Saturday, June 27th, 2015 | USD: Buy 528.81 / Sell 541.11
January 10th, 2013 (InsideCostaRica.com) The President, Laura Chinchilla, announced her administration’s “New Year’s resolutions” for 2013 earlier in the week.
First up was the economy. Chinchilla said she intends to continue the growth of the Costa Rican economy, lower poverty by 1%, maintain inflation below 5%, and encourage a decrease in interest rates.
Moving on to the country’s infrastructure issues, the president’s remarks sounded slightly more like a wish than a resolution: “Hopefully zero ‘accidents,’ and that public works will be carried out according to schedule.”
Chinchilla repeatedly emphasized her goal of reducing poverty by an additional 1% – a feat that was accomplished last year – through her social programs that were criticized by Rodrigo Arias, who announced on Friday he was removing himself from the race for Casa Presidencial.
Chinchilla also talked about her plans for environmental policy. One of her major initiatives is a plan to switch from petroleum to natural gas for energy production when the country’s renewable energy sources don’t meet demand.
Chinchilla said another of her priorities for 2013 is security, which she has promised to improve ever since being elected. Her administration has recently begun reminding citizens and the media of their accomplishments in the area in 2012, saying their “efforts are finally being recognized,” in the area of crime reduction. As an example, Chinchilla mentioned that femicides were reduced by 65% between 2011 and 2012 (49 and 18, respectively.)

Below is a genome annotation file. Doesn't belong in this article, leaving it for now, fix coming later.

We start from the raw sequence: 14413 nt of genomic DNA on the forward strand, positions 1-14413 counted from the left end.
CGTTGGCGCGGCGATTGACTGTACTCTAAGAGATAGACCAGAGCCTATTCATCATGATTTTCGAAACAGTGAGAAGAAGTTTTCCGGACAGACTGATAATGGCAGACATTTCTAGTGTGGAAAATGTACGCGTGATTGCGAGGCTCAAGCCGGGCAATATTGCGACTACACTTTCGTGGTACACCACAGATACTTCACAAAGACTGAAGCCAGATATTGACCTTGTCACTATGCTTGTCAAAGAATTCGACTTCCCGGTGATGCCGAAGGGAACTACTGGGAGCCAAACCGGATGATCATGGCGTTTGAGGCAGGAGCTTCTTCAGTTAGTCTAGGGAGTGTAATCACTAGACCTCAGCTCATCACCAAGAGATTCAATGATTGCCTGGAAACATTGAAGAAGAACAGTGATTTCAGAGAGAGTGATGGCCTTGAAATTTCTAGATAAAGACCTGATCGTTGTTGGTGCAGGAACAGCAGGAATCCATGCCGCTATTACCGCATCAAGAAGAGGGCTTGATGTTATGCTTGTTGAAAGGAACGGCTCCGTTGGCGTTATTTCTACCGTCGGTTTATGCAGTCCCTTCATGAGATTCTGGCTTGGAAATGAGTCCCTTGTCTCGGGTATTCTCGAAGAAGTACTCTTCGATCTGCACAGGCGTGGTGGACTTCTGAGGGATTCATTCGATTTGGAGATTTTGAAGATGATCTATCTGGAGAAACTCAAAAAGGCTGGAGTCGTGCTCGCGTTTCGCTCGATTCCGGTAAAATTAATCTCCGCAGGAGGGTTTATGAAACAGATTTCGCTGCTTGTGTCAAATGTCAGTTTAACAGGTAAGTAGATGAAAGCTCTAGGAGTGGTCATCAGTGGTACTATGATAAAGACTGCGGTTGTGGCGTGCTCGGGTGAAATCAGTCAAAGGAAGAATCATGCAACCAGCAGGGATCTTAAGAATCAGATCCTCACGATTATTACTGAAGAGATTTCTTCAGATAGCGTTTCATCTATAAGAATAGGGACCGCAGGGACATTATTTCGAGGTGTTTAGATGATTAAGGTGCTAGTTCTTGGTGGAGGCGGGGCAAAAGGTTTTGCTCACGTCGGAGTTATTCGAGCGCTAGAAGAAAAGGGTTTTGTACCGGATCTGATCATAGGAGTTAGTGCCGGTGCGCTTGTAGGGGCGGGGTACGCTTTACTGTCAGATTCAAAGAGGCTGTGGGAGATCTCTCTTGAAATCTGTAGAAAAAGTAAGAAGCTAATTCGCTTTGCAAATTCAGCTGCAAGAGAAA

“It is a reason for celebration, though we still have to improve that number,” she said.
“The goal in security is to not take any steps back in our achievements,” the President said, stating her government would take a “more intelligent” approach against organized crime, including legal reforms to expedite extraditions and telephone wiretaps, among others.
Chinchilla is also proposing a law that would allow authorities to confiscate property on the suspicion of illegal activity, forcing individuals to explain the source of their income.
Also on her 2013 agenda are legal and constitutional reforms that she says would “rejuvenate” the country’s democracy. A discussion of these reforms is scheduled for today. As if anticipating criticism, Chinchilla asked for “maturity” for that discussion.